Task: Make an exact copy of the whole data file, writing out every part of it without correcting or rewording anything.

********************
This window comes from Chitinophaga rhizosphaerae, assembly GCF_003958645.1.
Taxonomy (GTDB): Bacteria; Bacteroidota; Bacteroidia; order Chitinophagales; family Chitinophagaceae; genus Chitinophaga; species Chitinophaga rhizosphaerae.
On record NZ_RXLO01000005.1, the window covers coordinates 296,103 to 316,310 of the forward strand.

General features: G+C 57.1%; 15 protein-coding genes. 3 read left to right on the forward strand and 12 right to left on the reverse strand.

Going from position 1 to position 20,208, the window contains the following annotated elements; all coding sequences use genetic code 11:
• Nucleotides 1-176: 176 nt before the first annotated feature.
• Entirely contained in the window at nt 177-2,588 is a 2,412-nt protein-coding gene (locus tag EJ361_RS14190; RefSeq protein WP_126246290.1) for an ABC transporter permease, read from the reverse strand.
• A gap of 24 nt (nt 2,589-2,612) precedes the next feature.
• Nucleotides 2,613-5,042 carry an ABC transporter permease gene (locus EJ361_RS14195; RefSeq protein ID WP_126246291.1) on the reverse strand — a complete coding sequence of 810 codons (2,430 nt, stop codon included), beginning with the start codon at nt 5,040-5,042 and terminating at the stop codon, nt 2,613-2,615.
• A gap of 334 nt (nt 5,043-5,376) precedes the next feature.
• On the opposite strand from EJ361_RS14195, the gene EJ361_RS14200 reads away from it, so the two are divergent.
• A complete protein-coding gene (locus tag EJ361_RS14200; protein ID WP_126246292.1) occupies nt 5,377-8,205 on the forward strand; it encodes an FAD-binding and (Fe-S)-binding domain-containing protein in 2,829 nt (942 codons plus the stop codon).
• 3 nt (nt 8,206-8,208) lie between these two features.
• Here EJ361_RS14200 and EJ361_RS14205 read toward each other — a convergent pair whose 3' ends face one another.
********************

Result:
This window comes from Chitinophaga rhizosphaerae, assembly GCF_003958645.1.
Taxonomy (GTDB): Bacteria; Bacteroidota; Bacteroidia; order Chitinophagales; family Chitinophagaceae; genus Chitinophaga; species Chitinophaga rhizosphaerae.
On record NZ_RXLO01000005.1, the window covers coordinates 296,103 to 316,310 of the forward strand.

General features: G+C 57.1%; 15 protein-coding genes. 3 read left to right on the forward strand and 12 right to left on the reverse strand.

Going from position 1 to position 20,208, the window contains the following annotated elements; all coding sequences use genetic code 11:
• Nucleotides 1-176: 176 nt before the first annotated feature.
• Entirely contained in the window at nt 177-2,588 is a 2,412-nt protein-coding gene (locus tag EJ361_RS14190; RefSeq protein WP_126246290.1) for an ABC transporter permease, read from the reverse strand.
• A gap of 24 nt (nt 2,589-2,612) precedes the next feature.
• Nucleotides 2,613-5,042 carry an ABC transporter permease gene (locus EJ361_RS14195; RefSeq protein ID WP_126246291.1) on the reverse strand — a complete coding sequence of 810 codons (2,430 nt, stop codon included), beginning with the start codon at nt 5,040-5,042 and terminating at the stop codon, nt 2,613-2,615.
• A gap of 334 nt (nt 5,043-5,376) precedes the next feature.
• On the opposite strand from EJ361_RS14195, the gene EJ361_RS14200 reads away from it, so the two are divergent.
• A complete protein-coding gene (locus tag EJ361_RS14200; protein ID WP_126246292.1) occupies nt 5,377-8,205 on the forward strand; it encodes an FAD-binding and (Fe-S)-binding domain-containing protein in 2,829 nt (942 codons plus the stop codon).
• 3 nt (nt 8,206-8,208) lie between these two features.
• Here EJ361_RS14200 and EJ361_RS14205 read toward each other — a convergent pair whose 3' ends face one another.